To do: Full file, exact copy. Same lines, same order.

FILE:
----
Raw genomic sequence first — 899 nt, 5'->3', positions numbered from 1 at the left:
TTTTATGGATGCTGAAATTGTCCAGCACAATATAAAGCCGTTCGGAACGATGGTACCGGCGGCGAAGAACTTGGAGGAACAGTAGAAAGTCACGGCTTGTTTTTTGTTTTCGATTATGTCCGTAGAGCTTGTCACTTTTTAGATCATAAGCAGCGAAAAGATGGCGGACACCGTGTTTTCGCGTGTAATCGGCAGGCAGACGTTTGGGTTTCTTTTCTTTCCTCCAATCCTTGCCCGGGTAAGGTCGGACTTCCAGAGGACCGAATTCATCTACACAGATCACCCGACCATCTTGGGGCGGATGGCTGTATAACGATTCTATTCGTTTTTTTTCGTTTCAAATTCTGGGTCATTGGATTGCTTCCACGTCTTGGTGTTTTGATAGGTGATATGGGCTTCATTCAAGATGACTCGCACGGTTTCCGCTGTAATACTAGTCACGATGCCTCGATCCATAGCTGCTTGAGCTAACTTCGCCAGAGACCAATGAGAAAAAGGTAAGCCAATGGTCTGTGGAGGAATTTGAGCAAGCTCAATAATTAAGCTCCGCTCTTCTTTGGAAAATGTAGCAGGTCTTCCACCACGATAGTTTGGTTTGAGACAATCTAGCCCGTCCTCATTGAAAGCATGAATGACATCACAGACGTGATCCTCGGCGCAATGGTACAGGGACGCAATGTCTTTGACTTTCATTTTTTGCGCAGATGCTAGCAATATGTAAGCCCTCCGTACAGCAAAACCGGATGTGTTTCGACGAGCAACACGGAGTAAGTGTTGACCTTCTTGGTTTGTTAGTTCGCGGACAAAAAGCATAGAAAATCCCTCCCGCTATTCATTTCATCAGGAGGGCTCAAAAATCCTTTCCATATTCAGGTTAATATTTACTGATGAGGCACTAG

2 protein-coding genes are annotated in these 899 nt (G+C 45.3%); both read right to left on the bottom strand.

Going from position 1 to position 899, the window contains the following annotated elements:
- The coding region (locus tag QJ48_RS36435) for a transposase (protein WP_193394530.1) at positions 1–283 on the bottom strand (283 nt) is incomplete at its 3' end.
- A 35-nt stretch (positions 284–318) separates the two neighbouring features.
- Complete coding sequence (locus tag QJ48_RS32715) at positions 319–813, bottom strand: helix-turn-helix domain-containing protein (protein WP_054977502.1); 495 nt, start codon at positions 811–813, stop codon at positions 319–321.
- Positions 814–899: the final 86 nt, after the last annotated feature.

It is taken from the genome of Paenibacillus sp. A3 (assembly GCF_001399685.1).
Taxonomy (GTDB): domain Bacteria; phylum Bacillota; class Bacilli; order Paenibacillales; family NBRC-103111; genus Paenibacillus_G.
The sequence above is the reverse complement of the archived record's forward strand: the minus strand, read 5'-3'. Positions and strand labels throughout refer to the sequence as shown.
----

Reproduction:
Raw genomic sequence first — 899 nt, 5'->3', positions numbered from 1 at the left:
TTTTATGGATGCTGAAATTGTCCAGCACAATATAAAGCCGTTCGGAACGATGGTACCGGCGGCGAAGAACTTGGAGGAACAGTAGAAAGTCACGGCTTGTTTTTTGTTTTCGATTATGTCCGTAGAGCTTGTCACTTTTTAGATCATAAGCAGCGAAAAGATGGCGGACACCGTGTTTTCGCGTGTAATCGGCAGGCAGACGTTTGGGTTTCTTTTCTTTCCTCCAATCCTTGCCCGGGTAAGGTCGGACTTCCAGAGGACCGAATTCATCTACACAGATCACCCGACCATCTTGGGGCGGATGGCTGTATAACGATTCTATTCGTTTTTTTTCGTTTCAAATTCTGGGTCATTGGATTGCTTCCACGTCTTGGTGTTTTGATAGGTGATATGGGCTTCATTCAAGATGACTCGCACGGTTTCCGCTGTAATACTAGTCACGATGCCTCGATCCATAGCTGCTTGAGCTAACTTCGCCAGAGACCAATGAGAAAAAGGTAAGCCAATGGTCTGTGGAGGAATTTGAGCAAGCTCAATAATTAAGCTCCGCTCTTCTTTGGAAAATGTAGCAGGTCTTCCACCACGATAGTTTGGTTTGAGACAATCTAGCCCGTCCTCATTGAAAGCATGAATGACATCACAGACGTGATCCTCGGCGCAATGGTACAGGGACGCAATGTCTTTGACTTTCATTTTTTGCGCAGATGCTAGCAATATGTAAGCCCTCCGTACAGCAAAACCGGATGTGTTTCGACGAGCAACACGGAGTAAGTGTTGACCTTCTTGGTTTGTTAGTTCGCGGACAAAAAGCATAGAAAATCCCTCCCGCTATTCATTTCATCAGGAGGGCTCAAAAATCCTTTCCATATTCAGGTTAATATTTACTGATGAGGCACTAG

2 protein-coding genes are annotated in these 899 nt (G+C 45.3%); both read right to left on the bottom strand.

Going from position 1 to position 899, the window contains the following annotated elements:
- The coding region (locus tag QJ48_RS36435) for a transposase (protein WP_193394530.1) at positions 1–283 on the bottom strand (283 nt) is incomplete at its 3' end.
- A 35-nt stretch (positions 284–318) separates the two neighbouring features.
- Complete coding sequence (locus tag QJ48_RS32715) at positions 319–813, bottom strand: helix-turn-helix domain-containing protein (protein WP_054977502.1); 495 nt, start codon at positions 811–813, stop codon at positions 319–321.
- Positions 814–899: the final 86 nt, after the last annotated feature.

It is taken from the genome of Paenibacillus sp. A3 (assembly GCF_001399685.1).
Taxonomy (GTDB): domain Bacteria; phylum Bacillota; class Bacilli; order Paenibacillales; family NBRC-103111; genus Paenibacillus_G.
The sequence above is the reverse complement of the archived record's forward strand: the minus strand, read 5'-3'. Positions and strand labels throughout refer to the sequence as shown.